South Africans are standing in long
lines to vote in a national election that is expected to confirm the dominance
of the ruling party, the ANC. Witnesses at many of South Africa's nearly 20,000
polling places report a large turnout in the first few hours of voting today.
Election officials say 23 million people are registered to vote. Surveys show
the ANC is likely to win at least 60 percent of the vote, despite the challenge
of a breakaway party, the Congress of the People (COPE).
to Africa's reporter Darren Taylor is covering the election at a polling booth
am just a few meters away from a house
that's very important to South African history. It was in this house on the 8th
of January 1912 almost a century ago that the Africa National Congress or ANC,
South Africa ruling party was formed to oppose the then white colonialist
government, to get rights for the
country's black majority formed by ANC
leader John Dube. Today, the people have
been lined up over here, in queues for hours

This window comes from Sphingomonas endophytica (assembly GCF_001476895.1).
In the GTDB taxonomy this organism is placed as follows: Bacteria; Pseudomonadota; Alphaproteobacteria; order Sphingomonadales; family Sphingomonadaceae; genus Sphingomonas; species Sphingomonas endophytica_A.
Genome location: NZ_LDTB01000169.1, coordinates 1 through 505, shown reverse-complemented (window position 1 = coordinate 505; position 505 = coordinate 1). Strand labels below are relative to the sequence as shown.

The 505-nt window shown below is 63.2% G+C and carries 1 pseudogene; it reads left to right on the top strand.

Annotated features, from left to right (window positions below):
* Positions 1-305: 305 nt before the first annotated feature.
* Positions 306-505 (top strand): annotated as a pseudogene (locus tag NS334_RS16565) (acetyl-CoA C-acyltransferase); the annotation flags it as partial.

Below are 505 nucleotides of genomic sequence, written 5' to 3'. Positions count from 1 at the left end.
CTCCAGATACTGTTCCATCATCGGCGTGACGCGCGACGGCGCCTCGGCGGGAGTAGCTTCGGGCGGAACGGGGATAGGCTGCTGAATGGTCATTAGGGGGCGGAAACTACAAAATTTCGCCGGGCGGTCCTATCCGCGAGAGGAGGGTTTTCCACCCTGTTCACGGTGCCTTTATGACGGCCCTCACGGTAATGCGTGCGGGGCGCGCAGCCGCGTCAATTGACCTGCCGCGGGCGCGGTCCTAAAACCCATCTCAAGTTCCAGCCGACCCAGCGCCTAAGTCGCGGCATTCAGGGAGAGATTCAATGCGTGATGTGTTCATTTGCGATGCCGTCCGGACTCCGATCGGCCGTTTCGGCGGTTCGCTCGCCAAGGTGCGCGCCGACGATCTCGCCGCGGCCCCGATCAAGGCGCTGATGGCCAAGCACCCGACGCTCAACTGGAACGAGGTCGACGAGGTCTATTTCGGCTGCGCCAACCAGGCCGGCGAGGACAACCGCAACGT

casting their votes, old, sick, lame, healthy people, young, old but
what has been especially notable is the number of young, first time voters that I have noticed and I don't think since
1994 when we first voted for democracy have I seen so many young people, first time voters
involved in the process".
He says there
is some truth in allegation s of voter intimidation against the opposition by
here are speaking anonymously, no one will dare go against the ANC in public,
and they will rather stay away than risk being found having voted for COPE.
There are certainly people here who while not being COPE members or supporters, certainly from
what I've picked up are COPE
sympathizers and they tell me very quietly within the confines of private areas that the ANC a few months back laid down the law here
and spread the word around the community that those who show the slightest inclination to vote COPE will be considered traitors to the new South Africa and that serious consequences would follow".